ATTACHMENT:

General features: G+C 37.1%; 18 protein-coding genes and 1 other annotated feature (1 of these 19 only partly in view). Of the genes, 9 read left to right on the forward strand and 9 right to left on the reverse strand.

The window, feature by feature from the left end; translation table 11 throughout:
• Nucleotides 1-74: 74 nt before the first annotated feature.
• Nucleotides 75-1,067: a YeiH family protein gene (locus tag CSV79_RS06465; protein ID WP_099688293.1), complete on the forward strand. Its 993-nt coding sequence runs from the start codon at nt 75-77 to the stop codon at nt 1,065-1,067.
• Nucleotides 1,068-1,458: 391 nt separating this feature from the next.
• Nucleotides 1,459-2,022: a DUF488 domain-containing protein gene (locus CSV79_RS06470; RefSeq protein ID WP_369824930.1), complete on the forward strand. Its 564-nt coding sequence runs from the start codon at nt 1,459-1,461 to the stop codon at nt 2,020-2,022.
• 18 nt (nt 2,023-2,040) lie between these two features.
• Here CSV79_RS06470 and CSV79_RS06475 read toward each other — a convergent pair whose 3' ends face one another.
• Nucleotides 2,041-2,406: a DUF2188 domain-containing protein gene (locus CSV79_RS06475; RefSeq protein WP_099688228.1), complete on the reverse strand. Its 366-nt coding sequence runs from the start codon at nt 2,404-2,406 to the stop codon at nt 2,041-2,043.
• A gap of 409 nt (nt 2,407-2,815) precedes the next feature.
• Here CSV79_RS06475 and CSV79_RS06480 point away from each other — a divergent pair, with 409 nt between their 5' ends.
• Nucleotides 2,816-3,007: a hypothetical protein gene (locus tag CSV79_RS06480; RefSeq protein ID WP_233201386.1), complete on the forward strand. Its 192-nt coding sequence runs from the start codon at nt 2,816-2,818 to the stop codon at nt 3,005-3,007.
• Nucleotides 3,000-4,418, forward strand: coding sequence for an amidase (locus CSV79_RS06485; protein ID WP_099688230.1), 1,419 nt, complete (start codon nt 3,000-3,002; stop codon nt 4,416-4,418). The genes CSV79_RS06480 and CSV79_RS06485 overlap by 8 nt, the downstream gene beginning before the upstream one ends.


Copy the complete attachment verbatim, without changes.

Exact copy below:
General features: G+C 37.1%; 18 protein-coding genes and 1 other annotated feature (1 of these 19 only partly in view). Of the genes, 9 read left to right on the forward strand and 9 right to left on the reverse strand.

The window, feature by feature from the left end; translation table 11 throughout:
• Nucleotides 1-74: 74 nt before the first annotated feature.
• Nucleotides 75-1,067: a YeiH family protein gene (locus tag CSV79_RS06465; protein ID WP_099688293.1), complete on the forward strand. Its 993-nt coding sequence runs from the start codon at nt 75-77 to the stop codon at nt 1,065-1,067.
• Nucleotides 1,068-1,458: 391 nt separating this feature from the next.
• Nucleotides 1,459-2,022: a DUF488 domain-containing protein gene (locus CSV79_RS06470; RefSeq protein ID WP_369824930.1), complete on the forward strand. Its 564-nt coding sequence runs from the start codon at nt 1,459-1,461 to the stop codon at nt 2,020-2,022.
• 18 nt (nt 2,023-2,040) lie between these two features.
• Here CSV79_RS06470 and CSV79_RS06475 read toward each other — a convergent pair whose 3' ends face one another.
• Nucleotides 2,041-2,406: a DUF2188 domain-containing protein gene (locus CSV79_RS06475; RefSeq protein WP_099688228.1), complete on the reverse strand. Its 366-nt coding sequence runs from the start codon at nt 2,404-2,406 to the stop codon at nt 2,041-2,043.
• A gap of 409 nt (nt 2,407-2,815) precedes the next feature.
• Here CSV79_RS06475 and CSV79_RS06480 point away from each other — a divergent pair, with 409 nt between their 5' ends.
• Nucleotides 2,816-3,007: a hypothetical protein gene (locus tag CSV79_RS06480; RefSeq protein ID WP_233201386.1), complete on the forward strand. Its 192-nt coding sequence runs from the start codon at nt 2,816-2,818 to the stop codon at nt 3,005-3,007.
• Nucleotides 3,000-4,418, forward strand: coding sequence for an amidase (locus CSV79_RS06485; protein ID WP_099688230.1), 1,419 nt, complete (start codon nt 3,000-3,002; stop codon nt 4,416-4,418). The genes CSV79_RS06480 and CSV79_RS06485 overlap by 8 nt, the downstream gene beginning before the upstream one ends.